Most popular discussions of antioxidants are based on an outdated view of free radicals as evil, toxic compounds, ones which cause chain reactions of destructive damage culminating in degenerative diseases and aging. Research in recent years has revealed that, in addition to cellular energy production, radicals play a crucial roles in many important physiological processes, including signal transduction, cell-cycle regulation, and immune function. Long-lived organisms, like humans, have developed very sophisticated enzymatic systems for controlling and utilizing radicals. These natural antioxidant defenses are much more effective than crude antioxidant supplements which have not been shown to be effective at preventing aging, or any degenerative disease. Some clinical trials of antioxidant supplementation have even found harmful effects. A number of such trials have been prematurely terminated for this reason. In fact, to date, despite decades of intense research, and thousands of studies, with extremely few exceptions, like radiation sickness, conclusive evidence has not been found that radical formation is a causative factor in the pathogenesis of diseases.
On the contrary, evidence indicates that, in most cases, radical formation results from, but does not cause disease processes.(ref, ref) Radical formation results from tissue injury, and is a necessary step in healing processes.(ref) As discussed in references cited below, radicals play a crucial role in developmental, metabolic, immunological, and other physiological functions. Without them we would not be able to produce energy, develop properly, repair injury; nor would we be able to destroy pathogens or infected and malignant cells. In rare cases, radicals may cause DNA damage possibly leading to cancer; however, on a regular, widespread basis, radicals are involved in the destruction of malignant cells, protecting us from cancer.
What are Free Radicals?
In general, the reactivity of an atom is determined by the electrons that have the most energy and move farthest from the nucleus. Pairs of electrons also tend to be more stable than single, unpaired electrons. Molecules that have unpaired electrons in their outer, valence shells are called “free radicals”. They may have an electrical charge, ions; but most are neutral. Molecules that give up, or “donate” an electron are said to be “oxidized”; while molecules that accept the electron are “reduced”. Such reduction-oxidation processes are called “redox” reactions. These reactions are essential to cellular energy production, and play a vital role in very important biological signaling pathways. Antioxidants are reducing agents. They can decrease oxidative damage, but can also interfere with vital biological processes. Maintenance of redox homeostasis (a balanced level of oxidative radicals) is necessary for proper cellular function.
ROS, RNS and RSS
The oxygen molecule (O2), despite having two unpaired electrons, is itself relatively stable. However, many oxygen-containing compounds, such as peroxides and superoxides, are highly reactive free radicals, collectively called “reactive oxygen species”. ROS are often byproducts of cellular energy production. Many, like superoxide, are actually produced by the body using specialized enzymes for specific purposes. Free radicals containing nitrogen are referred to as “reactive nitrogen species.” RNS result from the reaction of nitric oxide and superoxide to produce peroxynitrite, and related compounds. Both ROS and RNS are highly reactive, and can damage proteins, lipids and DNA. RNS-induced damage is sometimes referred to as “nitrosative stress, to distinguish it from “oxidative stress.”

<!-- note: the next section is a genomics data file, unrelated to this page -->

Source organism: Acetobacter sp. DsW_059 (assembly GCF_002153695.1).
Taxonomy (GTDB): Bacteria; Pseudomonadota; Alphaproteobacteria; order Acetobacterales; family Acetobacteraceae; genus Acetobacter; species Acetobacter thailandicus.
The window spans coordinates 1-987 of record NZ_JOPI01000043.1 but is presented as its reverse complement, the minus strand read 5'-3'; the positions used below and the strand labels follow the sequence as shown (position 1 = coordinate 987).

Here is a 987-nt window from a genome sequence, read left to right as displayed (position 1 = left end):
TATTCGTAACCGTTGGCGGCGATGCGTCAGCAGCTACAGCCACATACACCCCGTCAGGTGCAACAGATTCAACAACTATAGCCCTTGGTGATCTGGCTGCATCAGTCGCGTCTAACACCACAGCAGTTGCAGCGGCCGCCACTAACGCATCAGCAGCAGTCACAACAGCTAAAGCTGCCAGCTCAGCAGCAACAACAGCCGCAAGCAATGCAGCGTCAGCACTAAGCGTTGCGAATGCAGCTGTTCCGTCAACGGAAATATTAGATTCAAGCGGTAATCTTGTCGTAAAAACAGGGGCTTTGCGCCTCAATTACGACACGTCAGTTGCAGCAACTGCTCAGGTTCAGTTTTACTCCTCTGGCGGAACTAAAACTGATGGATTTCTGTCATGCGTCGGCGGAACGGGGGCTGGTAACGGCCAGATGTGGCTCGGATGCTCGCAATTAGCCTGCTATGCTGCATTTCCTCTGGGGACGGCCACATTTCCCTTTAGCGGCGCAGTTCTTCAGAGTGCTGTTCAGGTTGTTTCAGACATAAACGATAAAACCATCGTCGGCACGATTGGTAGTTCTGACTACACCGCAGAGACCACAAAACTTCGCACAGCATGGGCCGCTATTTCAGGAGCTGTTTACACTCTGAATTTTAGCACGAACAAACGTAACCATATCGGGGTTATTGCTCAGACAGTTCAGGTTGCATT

Due to their destructive potential, superoxide and RNS are often produced by the body as a weapon to attack and destroy foreign pathogens. Superoxide production is tightly controlled by a highly regulated network of enzymes, see: Nox Family NADPH Oxidases. For more a more detailed overview of RNS, see: Nitric Oxide and Peroxynitrite in Health and Disease. Sulphur-containing radicals are referred to as “RSS” (reactive sulphur species).(ref) These result from the reaction of thiols with ROS. Both RNS and RSS result from reactions involving ROS. I will use the terms “ROS” and “OS” (oxidative stress) loosely, without differentiating between the effects caused by specific types of secondary radicals.
Radicals in Biology
Prior to their discovery in biological processes, radicals were already well-known for their reactive, and destructive power in other areas of chemistry. Oxidative injury caused by ionizing radiation was graphically demonstrated in Nagasaki and Hiroshima. The symptoms of oxidative damage resulting from exposure to nuclear radiation closely resembled the degenerative effects of aging. In 1954 oxygen toxicity was shown to be the result of radical formation.(ref) In 1956, Denham Harman published his seminal Free Radical Theory of Aging. In 1972, Harman identified the mitochondria as the primary source of cellular ROS generation. Much research focused on mitochondrial ROS (mtROS), in particular the possibility of mtROS “leakage” to other cellular compartments, and the effects of oxidative damage to sensitive mitochondrial DNA (mtDNA). Subsequent research has shown that mtROS “leakage” is much less than originally thought. “The physiological level of ROS emission from mitochondria is negligible (as discussed in this review) and unlikely to be of any significance except as a signal.” (ref) Experiments have also shown that oxidase overexpression lowering mtOS and mtDNA mutations, does not increase lifespan. Furthermore, dramatically increased mutations in mtDNA (500 fold) produce no signs of accelerated aging. (ref) Focus has shifted to other organelles such as the peroxisomes (ref, ref, ref, ref, ref) and lysosomes (ref, ref,). Due to the role of lysosomes in recycling mitochondria, some have gone so far as to rename the “Mitochondrial Free Radical Theory of Aging” the “The Mitochondrial–Lysosomal Axis Theory of Aging.” (ref, ref).